Practice Area

We are a boutique law firm focusing our practice in the following areas:

Wills, Trusts and Estate and Trust Administration, Federal Estate and Gift Tax, Powers of Attorney, Healthcare Planning, and Pre- and Post-nuptial Agreements.

Charitable planning also comprises a large area of our practice with the creation of outright gifts, Charitable Trusts, and Charitable Foundations. We are general counsel to the Community Foundation of Sarasota County, Inc. and several private foundations.


One of our core values at Muirhead, Gaylor, Steves & Waskom is bringing clarity to the complex and personal issue of estate planning for our clients. We hope this helps. Please contact us with any questions.


You work hard all your life to provide for and protect the people and things you love. We can help to ensure that the individuals and the organizations that matter most to you receive your legacy on the terms you desire. Planning helps everyone to be prepared well in advance and puts your mind at ease, knowing that your wishes will be carried out. An estate plan, prepared by a qualified attorney, is a thoughtful, caring gift to the people and organizations that receive your estate. Estate planning is figuring out what you have and what you wish to give, to whom, when, and how. An estate plan is important for everyone, regardless of income level or assets. Many families are shocked to find out what the real cost can be when someone dies without an estate plan.


The Estate Planning Center is never a replacement for your attorney, but serves as a resource to help you understand the process and terminology that is involved for Wills, Trusts, Probate, Estate and Gift taxation and Charitable Foundations.


Probate is a court procedure by which a Will is proved to be valid or invalid. A Personal Representative (more commonly known in other states as an “executor”) is appointed to administer the Will. Probate includes paying the deceased person’s debts and taxes, and distributing the property according to the Will. The Personal Representative will work with your Trustee if you have a Trust. It is important to note that the decedent’s assets that are subject to probate are only the assets in the decedent’s individual name alone. Generally speaking, assets titled in a Trust, in joint names with another party, or that have beneficiaries designated, such as life insurance, annuities, payable on death accounts or transfer on death accounts, are not subject to probate.


A Trust is a legal document that names a Trustee to manage and distribute assets according to your written instructions. Assets titled to the Trust are not subject to the jurisdiction of a Probate Court upon your death.


A Trustee is a person or corporation (Bank or Trust Company) named in a Trust document that manages property titled in the Trust. The Trustee follows the written directions you provide in the Trust agreement with regards to paying debts and taxes, as well as distributing income, principal, and other assets to your beneficiaries.

Trust Administration

A Trust is a useful estate planning tool; however, a Trust is more than just a document. Even after a Trust is established and assets are titled to the Trust, the Trust needs to be administered. A Trust is administered by the Trustee. The initial Trustee is typically the person who established the Trust, who is called the Grantor. Trust administration involves managing the assets of the Trust and making investment decisions. Responsibilities of the Trustee can also involve paying the bills of the Grantor. Upon the death of the Grantor, administration duties include paying debts and taxes, as well as making distributions to beneficiaries according to the terms specified in the Trust. An estate planning attorney, CPA, and financial adviser can be retained by the Trustee to assist with Trust administration. If the initial Trustee dies, becomes disabled, or no longer desires to act as Trustee, the successor Trustee named in the Trust document takes over the administration of the Trust.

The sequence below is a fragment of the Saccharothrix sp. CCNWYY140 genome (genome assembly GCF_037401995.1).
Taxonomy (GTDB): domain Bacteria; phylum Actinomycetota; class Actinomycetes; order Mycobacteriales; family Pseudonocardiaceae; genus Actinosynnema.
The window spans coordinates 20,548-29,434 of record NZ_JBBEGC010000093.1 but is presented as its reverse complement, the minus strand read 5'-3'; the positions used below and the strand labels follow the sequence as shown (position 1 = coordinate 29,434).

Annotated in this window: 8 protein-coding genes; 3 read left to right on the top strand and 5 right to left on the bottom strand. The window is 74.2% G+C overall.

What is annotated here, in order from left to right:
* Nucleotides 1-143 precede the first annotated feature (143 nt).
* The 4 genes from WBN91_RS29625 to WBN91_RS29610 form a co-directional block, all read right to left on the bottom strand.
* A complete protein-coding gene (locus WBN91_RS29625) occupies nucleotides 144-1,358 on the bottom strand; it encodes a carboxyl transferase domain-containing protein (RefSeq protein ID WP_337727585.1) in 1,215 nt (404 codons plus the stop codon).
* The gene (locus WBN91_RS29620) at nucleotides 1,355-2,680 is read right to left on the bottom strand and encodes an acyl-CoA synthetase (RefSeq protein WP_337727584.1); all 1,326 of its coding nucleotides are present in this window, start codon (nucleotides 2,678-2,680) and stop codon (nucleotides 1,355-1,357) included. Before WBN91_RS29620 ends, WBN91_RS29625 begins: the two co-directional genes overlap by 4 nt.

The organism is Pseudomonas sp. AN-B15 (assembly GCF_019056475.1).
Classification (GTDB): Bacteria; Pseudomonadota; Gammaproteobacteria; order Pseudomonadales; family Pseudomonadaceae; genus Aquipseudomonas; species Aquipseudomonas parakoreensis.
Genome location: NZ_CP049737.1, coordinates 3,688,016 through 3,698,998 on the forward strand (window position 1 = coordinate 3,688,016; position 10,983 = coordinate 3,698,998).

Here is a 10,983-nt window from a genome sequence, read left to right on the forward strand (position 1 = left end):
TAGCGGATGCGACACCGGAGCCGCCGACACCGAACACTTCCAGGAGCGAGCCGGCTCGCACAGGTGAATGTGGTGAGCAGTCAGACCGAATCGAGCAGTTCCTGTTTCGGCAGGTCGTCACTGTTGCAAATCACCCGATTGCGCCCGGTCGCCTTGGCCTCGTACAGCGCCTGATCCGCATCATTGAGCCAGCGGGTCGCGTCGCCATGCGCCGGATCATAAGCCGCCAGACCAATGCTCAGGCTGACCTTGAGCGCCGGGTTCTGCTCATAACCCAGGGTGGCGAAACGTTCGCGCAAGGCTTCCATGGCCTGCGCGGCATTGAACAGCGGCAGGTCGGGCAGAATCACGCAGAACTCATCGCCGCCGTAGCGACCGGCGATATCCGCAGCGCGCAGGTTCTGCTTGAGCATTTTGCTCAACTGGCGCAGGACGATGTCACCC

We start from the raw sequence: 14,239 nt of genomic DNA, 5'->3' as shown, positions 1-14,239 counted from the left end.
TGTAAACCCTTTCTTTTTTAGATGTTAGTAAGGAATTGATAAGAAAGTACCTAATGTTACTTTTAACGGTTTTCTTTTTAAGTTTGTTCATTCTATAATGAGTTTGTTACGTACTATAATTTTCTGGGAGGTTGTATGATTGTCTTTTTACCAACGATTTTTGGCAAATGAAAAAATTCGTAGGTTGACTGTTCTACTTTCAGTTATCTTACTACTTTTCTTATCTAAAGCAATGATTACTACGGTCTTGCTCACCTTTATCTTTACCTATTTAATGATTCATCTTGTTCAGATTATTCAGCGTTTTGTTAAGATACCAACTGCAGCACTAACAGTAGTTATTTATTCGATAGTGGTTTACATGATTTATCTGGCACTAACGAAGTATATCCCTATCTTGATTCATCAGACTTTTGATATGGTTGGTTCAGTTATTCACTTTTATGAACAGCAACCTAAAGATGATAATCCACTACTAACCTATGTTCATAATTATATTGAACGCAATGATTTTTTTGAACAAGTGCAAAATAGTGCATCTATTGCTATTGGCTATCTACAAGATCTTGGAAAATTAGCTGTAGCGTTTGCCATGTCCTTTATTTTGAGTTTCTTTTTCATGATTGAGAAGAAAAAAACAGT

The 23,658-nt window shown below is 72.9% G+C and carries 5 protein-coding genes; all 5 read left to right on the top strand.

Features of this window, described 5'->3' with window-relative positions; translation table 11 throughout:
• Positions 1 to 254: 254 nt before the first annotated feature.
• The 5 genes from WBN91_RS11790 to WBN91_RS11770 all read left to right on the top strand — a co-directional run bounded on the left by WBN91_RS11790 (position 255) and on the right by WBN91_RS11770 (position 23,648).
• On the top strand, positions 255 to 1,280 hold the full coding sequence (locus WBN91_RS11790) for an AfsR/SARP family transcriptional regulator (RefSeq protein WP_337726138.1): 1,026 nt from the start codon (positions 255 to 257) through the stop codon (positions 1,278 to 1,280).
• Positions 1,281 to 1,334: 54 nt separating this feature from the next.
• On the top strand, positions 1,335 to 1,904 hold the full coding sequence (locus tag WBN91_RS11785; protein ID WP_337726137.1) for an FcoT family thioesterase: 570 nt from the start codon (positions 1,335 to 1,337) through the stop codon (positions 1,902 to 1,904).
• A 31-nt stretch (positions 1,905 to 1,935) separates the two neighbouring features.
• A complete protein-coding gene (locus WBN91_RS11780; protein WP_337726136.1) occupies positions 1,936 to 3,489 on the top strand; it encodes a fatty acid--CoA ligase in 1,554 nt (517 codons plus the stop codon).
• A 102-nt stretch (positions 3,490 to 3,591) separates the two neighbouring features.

Estate Tax

Federal Estate Tax is the term used for the tax levied by the federal government on assets prior to being transferred to beneficiaries. Currently, the exemption is $11,180,000. (Note: there is no estate tax on asset transfers between spouses.) This exemption is per person, so a married couple may leave $23,360,000 to their beneficiaries without the imposition of a federal estate tax. Florida does not have an estate or inheritance tax.

Charitable Foundations

Charitable foundations are nonprofit corporations or charitable trusts that are created to make grants to charities. There are private foundations and public foundations. Private foundations are created by an individual, family, or corporation and are funded by the creators. Private foundations tend to involve considerable wealth. The Bill and Melinda Gates Foundation is an example of a private foundation. A public foundation raises funds by contributions from individuals, corporations, and even the government to make grants to charitable organizations. The Community Foundation of Sarasota County is an example of a public foundation.